Intentionality: Tribe Talk Episode 3

Welcome back to our 3rd Tribe Talk episode. Today, Luke McElroy, Jason Dyba, and Nicholas Rivero discuss intentionality and how it comes into play when planning, dreaming, and executing live events and multiscreen productions.

Video Recap – Intentionality:

Topic: Intentionality

Host: Luke McElroy – Founder, TripleWide Media

Guests: Nicholas Rivero (nicholasrivero.com) touring professional (purveyor of video awesomeness. Toured with acts such as Taylor Swift, Mumford and Sons, Hillsong, Passion Conferences etc.) and Jason Dyba (jasondyba.com) Creative Director – Long Hollow Baptist Church, Hendersonville, TN, songwriter, and much more.

Luke: Welcome back to Transform Christmas, Tribe Talk. I’m back here with Nick and Jason. I’ve been thinking a lot about our conversation on creativity and inspiration. I started thinking about how you take that conversation one step further and how we can be a whole lot more intentional with the elements that we’re a part of.

So, I want to throw this to both of you. Jason, you are in an environment where you’re dealing with services and every week you’re having to put something together. What do you think one thing is you and your team have been striving to be more intentional about lately?

Jason: One of the things is, you know, we’re always telling a story of some sort, we’re telling the gospel story, we’re telling different parts of the story. One of the things is that we don’t want to be afraid of conflict or tension. That’s usually the thing that when something gets cut, or you want to rush through it, that’s the thing that people miss. But really, that’s what is the great setup for the solution. That’s what gives people a sense of longing for it. Think about your favorite movies that you see, even something like a kid’s movie, like Toy Story 3 where at the end they’re all about to get burned…it’s crazy how much tension gets built up in a kids movie. Not only so that the hero can not only face a problem but really come to the end of themselves and then find the solution that you were longing for all that time.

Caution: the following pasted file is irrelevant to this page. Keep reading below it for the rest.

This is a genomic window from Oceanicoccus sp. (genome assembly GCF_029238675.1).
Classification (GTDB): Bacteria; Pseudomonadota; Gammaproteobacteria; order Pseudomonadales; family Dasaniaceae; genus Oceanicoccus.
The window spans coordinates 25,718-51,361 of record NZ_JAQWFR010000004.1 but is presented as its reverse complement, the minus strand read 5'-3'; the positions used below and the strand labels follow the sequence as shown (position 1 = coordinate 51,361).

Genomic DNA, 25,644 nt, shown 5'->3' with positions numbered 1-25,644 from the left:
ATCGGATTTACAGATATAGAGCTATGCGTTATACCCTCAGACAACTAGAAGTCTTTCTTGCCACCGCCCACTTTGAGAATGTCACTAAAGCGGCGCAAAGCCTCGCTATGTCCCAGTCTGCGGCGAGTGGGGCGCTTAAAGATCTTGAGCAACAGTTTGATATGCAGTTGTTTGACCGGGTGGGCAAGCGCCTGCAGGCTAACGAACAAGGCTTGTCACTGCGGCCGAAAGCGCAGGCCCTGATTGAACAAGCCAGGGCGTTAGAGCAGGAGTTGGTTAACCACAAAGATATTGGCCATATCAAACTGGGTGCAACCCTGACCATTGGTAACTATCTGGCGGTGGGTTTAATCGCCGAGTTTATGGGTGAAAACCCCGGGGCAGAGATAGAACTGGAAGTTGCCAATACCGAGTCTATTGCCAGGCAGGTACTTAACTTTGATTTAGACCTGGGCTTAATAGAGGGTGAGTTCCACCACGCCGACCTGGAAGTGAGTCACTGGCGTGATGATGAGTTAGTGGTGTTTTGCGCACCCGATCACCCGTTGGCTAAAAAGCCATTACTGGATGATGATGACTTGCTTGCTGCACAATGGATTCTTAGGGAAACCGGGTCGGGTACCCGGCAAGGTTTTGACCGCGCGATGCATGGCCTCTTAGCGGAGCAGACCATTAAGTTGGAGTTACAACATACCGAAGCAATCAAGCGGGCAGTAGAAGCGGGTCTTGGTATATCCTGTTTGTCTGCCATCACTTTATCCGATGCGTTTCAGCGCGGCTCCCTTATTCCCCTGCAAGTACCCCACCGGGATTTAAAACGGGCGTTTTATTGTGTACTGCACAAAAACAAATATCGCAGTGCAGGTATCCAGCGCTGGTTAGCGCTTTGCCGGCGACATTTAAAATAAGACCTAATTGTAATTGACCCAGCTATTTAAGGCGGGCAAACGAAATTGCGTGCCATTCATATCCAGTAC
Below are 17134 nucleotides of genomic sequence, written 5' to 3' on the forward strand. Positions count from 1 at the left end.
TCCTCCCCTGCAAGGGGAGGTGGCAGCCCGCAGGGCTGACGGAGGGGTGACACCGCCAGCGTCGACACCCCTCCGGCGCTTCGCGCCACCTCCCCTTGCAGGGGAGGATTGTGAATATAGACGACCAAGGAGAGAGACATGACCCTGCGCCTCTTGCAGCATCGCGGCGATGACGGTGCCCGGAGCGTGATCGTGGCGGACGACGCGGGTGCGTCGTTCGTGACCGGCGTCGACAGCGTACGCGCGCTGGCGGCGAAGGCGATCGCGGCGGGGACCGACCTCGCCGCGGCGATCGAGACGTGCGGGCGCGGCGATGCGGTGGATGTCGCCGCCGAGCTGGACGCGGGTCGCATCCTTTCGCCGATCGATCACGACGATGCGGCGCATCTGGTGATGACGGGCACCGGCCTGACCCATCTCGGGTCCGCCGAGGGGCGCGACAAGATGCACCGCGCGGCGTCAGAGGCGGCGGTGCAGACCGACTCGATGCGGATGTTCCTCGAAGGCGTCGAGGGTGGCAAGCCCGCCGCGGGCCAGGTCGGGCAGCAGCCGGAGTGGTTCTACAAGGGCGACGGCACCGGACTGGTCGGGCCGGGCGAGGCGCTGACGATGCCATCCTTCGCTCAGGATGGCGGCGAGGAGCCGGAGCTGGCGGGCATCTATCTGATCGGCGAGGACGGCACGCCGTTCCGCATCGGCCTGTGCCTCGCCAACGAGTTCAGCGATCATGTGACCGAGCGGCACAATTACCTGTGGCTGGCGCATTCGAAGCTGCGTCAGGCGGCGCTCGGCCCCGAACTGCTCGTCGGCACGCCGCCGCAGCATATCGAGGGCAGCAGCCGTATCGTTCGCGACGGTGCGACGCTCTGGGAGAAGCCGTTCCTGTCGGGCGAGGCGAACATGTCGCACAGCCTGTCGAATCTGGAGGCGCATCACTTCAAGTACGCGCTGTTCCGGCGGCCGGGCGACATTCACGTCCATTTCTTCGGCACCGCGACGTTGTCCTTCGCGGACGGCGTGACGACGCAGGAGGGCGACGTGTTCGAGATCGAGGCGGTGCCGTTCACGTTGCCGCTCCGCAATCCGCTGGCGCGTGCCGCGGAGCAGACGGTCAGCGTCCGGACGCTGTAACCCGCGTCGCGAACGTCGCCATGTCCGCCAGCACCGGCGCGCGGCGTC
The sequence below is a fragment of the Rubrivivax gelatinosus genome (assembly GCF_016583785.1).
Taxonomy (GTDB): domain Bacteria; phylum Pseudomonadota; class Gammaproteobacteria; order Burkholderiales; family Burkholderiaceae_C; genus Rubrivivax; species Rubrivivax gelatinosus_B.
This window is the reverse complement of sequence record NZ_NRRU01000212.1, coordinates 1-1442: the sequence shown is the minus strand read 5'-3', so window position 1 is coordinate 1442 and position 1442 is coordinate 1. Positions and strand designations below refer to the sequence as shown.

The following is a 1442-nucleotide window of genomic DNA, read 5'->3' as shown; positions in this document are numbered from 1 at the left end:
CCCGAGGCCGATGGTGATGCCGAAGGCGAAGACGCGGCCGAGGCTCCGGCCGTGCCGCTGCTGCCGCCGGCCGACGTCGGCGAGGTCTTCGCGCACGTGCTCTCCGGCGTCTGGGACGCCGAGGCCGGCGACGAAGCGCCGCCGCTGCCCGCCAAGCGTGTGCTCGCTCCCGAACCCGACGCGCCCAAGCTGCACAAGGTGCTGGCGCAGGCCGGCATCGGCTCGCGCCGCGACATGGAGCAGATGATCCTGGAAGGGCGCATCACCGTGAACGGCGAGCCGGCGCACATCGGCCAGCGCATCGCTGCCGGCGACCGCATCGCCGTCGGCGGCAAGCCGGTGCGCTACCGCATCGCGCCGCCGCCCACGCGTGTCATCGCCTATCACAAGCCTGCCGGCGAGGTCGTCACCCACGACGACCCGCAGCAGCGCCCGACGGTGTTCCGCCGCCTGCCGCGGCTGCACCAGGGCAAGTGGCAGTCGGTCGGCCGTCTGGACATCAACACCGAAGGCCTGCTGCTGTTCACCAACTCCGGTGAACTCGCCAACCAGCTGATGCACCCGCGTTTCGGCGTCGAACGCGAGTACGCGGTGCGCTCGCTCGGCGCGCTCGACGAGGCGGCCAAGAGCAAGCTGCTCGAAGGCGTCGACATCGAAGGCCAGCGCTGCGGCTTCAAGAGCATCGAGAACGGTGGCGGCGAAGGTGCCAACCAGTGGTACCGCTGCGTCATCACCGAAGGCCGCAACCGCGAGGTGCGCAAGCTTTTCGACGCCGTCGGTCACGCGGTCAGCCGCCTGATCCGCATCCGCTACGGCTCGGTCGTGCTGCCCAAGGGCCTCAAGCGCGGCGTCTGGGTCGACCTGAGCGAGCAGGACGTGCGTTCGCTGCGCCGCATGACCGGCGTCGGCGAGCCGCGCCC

I even think about the song Amazing Grace. The people who really understand the first line are the ones that really understand the second line. How important that, kind of conflict is in playing towards the realization of the satisfaction and happiness and holiness in our lives.

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Luke:  So being able to live in tension means being ok with some awkward moments, if they’re strategic.

Jason: Yeah, you don’t want to write those out; those are important. Give people some time to wrestle with some questions.

Luke: So Nick, kind of changing gears here, you’re in a technology world a lot. Touring acts and bigger events that may be repetitive. You’re in many times a situation where every week, every night is the same thing. How do you guys play into intentionality in the world you’re in? How do we play into, from the technological standpoint, being more intentional?

Nick: I think the summary in my mind is really with technology, just because you have something at your grasp doesn’t mean you use it. Even if you go to these large concerts and you see, you know, everything from a Broadway show to a concert. They don’t use everything all the time. They don’t use all the lights all the time; they don’t use all the props all the time.

Luke: This idea of a gimmick. It may be used for for just a couple of seconds, right?